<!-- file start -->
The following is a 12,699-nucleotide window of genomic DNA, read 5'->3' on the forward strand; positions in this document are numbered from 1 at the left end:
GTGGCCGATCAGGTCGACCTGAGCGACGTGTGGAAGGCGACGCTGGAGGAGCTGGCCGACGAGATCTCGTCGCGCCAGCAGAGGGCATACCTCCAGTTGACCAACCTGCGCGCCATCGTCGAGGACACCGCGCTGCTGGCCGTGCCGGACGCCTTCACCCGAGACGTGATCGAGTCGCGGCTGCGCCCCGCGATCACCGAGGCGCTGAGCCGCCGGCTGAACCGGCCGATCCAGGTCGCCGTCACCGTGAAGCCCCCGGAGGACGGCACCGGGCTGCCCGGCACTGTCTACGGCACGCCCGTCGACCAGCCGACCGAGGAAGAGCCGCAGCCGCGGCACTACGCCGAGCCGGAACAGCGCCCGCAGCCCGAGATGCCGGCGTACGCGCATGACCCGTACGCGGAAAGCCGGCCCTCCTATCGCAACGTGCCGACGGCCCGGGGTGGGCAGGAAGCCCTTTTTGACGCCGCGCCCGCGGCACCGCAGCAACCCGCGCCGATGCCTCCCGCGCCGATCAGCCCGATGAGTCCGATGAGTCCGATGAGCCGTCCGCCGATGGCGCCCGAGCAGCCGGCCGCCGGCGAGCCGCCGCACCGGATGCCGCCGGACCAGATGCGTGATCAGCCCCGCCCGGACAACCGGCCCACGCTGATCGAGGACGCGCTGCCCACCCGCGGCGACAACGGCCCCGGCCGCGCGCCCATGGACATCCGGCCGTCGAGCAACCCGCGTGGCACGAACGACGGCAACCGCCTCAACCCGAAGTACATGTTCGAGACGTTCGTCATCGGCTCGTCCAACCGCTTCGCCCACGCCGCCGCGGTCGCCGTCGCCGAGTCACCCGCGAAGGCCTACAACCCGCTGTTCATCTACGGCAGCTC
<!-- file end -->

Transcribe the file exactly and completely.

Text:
The following is a 12,699-nucleotide window of genomic DNA, read 5'->3' on the forward strand; positions in this document are numbered from 1 at the left end:
GTGGCCGATCAGGTCGACCTGAGCGACGTGTGGAAGGCGACGCTGGAGGAGCTGGCCGACGAGATCTCGTCGCGCCAGCAGAGGGCATACCTCCAGTTGACCAACCTGCGCGCCATCGTCGAGGACACCGCGCTGCTGGCCGTGCCGGACGCCTTCACCCGAGACGTGATCGAGTCGCGGCTGCGCCCCGCGATCACCGAGGCGCTGAGCCGCCGGCTGAACCGGCCGATCCAGGTCGCCGTCACCGTGAAGCCCCCGGAGGACGGCACCGGGCTGCCCGGCACTGTCTACGGCACGCCCGTCGACCAGCCGACCGAGGAAGAGCCGCAGCCGCGGCACTACGCCGAGCCGGAACAGCGCCCGCAGCCCGAGATGCCGGCGTACGCGCATGACCCGTACGCGGAAAGCCGGCCCTCCTATCGCAACGTGCCGACGGCCCGGGGTGGGCAGGAAGCCCTTTTTGACGCCGCGCCCGCGGCACCGCAGCAACCCGCGCCGATGCCTCCCGCGCCGATCAGCCCGATGAGTCCGATGAGTCCGATGAGCCGTCCGCCGATGGCGCCCGAGCAGCCGGCCGCCGGCGAGCCGCCGCACCGGATGCCGCCGGACCAGATGCGTGATCAGCCCCGCCCGGACAACCGGCCCACGCTGATCGAGGACGCGCTGCCCACCCGCGGCGACAACGGCCCCGGCCGCGCGCCCATGGACATCCGGCCGTCGAGCAACCCGCGTGGCACGAACGACGGCAACCGCCTCAACCCGAAGTACATGTTCGAGACGTTCGTCATCGGCTCGTCCAACCGCTTCGCCCACGCCGCCGCGGTCGCCGTCGCCGAGTCACCCGCGAAGGCCTACAACCCGCTGTTCATCTACGGCAGCTC